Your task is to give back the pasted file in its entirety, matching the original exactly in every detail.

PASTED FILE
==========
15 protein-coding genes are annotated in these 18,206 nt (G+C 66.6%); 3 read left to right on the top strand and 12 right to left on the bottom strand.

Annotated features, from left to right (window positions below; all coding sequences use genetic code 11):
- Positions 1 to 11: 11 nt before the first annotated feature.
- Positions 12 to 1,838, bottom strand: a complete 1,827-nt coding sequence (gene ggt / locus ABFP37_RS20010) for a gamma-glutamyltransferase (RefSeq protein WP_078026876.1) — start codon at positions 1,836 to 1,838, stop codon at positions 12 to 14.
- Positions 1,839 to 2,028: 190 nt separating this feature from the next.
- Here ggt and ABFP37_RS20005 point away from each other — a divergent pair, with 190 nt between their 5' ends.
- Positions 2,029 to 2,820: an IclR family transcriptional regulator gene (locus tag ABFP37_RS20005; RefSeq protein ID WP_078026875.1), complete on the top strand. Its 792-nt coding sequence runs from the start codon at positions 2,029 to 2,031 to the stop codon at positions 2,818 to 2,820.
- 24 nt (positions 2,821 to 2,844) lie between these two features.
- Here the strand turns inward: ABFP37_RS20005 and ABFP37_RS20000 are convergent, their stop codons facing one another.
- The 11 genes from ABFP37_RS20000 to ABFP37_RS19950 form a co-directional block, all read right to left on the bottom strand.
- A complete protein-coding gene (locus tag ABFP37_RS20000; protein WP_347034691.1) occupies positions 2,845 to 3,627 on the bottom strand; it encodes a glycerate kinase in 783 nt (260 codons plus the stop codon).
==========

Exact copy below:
15 protein-coding genes are annotated in these 18,206 nt (G+C 66.6%); 3 read left to right on the top strand and 12 right to left on the bottom strand.

Annotated features, from left to right (window positions below; all coding sequences use genetic code 11):
- Positions 1 to 11: 11 nt before the first annotated feature.
- Positions 12 to 1,838, bottom strand: a complete 1,827-nt coding sequence (gene ggt / locus ABFP37_RS20010) for a gamma-glutamyltransferase (RefSeq protein WP_078026876.1) — start codon at positions 1,836 to 1,838, stop codon at positions 12 to 14.
- Positions 1,839 to 2,028: 190 nt separating this feature from the next.
- Here ggt and ABFP37_RS20005 point away from each other — a divergent pair, with 190 nt between their 5' ends.
- Positions 2,029 to 2,820: an IclR family transcriptional regulator gene (locus tag ABFP37_RS20005; RefSeq protein ID WP_078026875.1), complete on the top strand. Its 792-nt coding sequence runs from the start codon at positions 2,029 to 2,031 to the stop codon at positions 2,818 to 2,820.
- 24 nt (positions 2,821 to 2,844) lie between these two features.
- Here the strand turns inward: ABFP37_RS20005 and ABFP37_RS20000 are convergent, their stop codons facing one another.
- The 11 genes from ABFP37_RS20000 to ABFP37_RS19950 form a co-directional block, all read right to left on the bottom strand.
- A complete protein-coding gene (locus tag ABFP37_RS20000; protein WP_347034691.1) occupies positions 2,845 to 3,627 on the bottom strand; it encodes a glycerate kinase in 783 nt (260 codons plus the stop codon).